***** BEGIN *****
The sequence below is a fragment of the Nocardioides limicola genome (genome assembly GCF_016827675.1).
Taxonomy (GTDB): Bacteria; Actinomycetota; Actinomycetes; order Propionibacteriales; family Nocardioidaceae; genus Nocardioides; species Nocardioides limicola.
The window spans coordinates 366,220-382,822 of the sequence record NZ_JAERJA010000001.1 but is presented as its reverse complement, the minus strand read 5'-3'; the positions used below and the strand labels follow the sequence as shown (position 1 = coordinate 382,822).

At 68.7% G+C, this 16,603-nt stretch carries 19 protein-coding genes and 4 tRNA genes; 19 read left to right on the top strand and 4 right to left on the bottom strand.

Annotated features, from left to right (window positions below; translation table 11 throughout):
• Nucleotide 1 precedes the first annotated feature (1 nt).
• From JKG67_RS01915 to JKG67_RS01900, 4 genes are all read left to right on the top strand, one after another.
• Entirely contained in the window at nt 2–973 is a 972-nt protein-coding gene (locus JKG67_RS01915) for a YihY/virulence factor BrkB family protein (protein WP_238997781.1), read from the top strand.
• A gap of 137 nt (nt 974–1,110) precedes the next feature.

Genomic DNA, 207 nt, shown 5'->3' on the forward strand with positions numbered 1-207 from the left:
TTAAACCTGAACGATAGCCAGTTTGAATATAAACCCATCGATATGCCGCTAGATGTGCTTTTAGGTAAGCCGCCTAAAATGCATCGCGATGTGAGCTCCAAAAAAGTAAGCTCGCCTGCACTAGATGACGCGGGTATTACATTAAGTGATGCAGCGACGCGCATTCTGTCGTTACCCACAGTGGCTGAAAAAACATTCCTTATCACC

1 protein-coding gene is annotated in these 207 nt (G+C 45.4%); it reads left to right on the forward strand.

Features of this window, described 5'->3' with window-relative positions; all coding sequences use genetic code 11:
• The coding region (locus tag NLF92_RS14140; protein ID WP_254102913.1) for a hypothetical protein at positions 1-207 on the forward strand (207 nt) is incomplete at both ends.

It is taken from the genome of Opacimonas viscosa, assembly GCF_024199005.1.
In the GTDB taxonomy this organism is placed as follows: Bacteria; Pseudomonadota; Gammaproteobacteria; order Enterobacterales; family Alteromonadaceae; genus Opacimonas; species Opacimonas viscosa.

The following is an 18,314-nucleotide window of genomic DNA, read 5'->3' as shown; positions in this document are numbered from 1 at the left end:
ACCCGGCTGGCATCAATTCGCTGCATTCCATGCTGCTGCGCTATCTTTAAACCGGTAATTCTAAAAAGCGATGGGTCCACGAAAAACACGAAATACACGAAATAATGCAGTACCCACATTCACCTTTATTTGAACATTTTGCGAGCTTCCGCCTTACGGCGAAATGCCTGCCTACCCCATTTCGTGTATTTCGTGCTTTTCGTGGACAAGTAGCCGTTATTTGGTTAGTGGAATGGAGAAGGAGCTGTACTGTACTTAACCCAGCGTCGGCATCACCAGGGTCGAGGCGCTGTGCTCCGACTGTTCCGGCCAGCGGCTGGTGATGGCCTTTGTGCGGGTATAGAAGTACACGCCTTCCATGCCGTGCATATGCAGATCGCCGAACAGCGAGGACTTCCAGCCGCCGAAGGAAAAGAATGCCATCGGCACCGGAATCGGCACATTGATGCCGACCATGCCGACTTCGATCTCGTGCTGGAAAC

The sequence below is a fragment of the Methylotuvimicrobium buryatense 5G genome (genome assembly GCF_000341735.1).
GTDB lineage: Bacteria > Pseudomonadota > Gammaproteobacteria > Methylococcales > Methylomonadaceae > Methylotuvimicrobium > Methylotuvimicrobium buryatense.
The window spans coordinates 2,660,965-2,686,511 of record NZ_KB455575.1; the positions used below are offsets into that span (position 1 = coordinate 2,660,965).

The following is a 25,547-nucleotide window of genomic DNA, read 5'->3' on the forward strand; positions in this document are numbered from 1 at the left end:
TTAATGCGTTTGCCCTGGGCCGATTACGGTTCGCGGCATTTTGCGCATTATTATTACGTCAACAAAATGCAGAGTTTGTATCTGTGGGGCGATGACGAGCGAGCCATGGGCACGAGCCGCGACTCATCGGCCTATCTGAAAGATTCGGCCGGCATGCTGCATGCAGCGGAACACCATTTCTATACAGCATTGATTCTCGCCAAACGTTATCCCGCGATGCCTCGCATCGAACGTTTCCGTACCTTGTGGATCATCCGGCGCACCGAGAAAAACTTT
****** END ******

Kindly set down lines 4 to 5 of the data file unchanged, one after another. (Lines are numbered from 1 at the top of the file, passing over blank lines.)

At 68.7% G+C, this 16,603-nt stretch carries 19 protein-coding genes and 4 tRNA genes; 19 read left to right on the top strand and 4 right to left on the bottom strand.

Annotated features, from left to right (window positions below; translation table 11 throughout):